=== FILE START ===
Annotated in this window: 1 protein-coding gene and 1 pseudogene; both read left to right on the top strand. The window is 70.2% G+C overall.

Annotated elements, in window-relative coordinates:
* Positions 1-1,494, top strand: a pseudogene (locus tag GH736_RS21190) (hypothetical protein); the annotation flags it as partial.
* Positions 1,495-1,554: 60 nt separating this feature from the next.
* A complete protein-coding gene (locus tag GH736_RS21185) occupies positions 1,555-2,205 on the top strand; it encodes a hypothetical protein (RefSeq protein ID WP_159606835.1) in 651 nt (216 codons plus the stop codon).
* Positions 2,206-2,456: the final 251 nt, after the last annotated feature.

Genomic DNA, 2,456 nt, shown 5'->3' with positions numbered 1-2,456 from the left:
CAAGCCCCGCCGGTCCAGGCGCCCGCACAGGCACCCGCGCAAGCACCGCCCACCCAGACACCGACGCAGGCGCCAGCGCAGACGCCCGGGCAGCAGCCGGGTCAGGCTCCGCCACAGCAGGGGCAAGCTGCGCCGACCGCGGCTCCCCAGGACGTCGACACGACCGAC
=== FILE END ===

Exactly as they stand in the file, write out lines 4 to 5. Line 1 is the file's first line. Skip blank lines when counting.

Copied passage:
* Positions 1,495-1,554: 60 nt separating this feature from the next.
* A complete protein-coding gene (locus tag GH736_RS21185) occupies positions 1,555-2,205 on the top strand; it encodes a hypothetical protein (RefSeq protein ID WP_159606835.1) in 651 nt (216 codons plus the stop codon).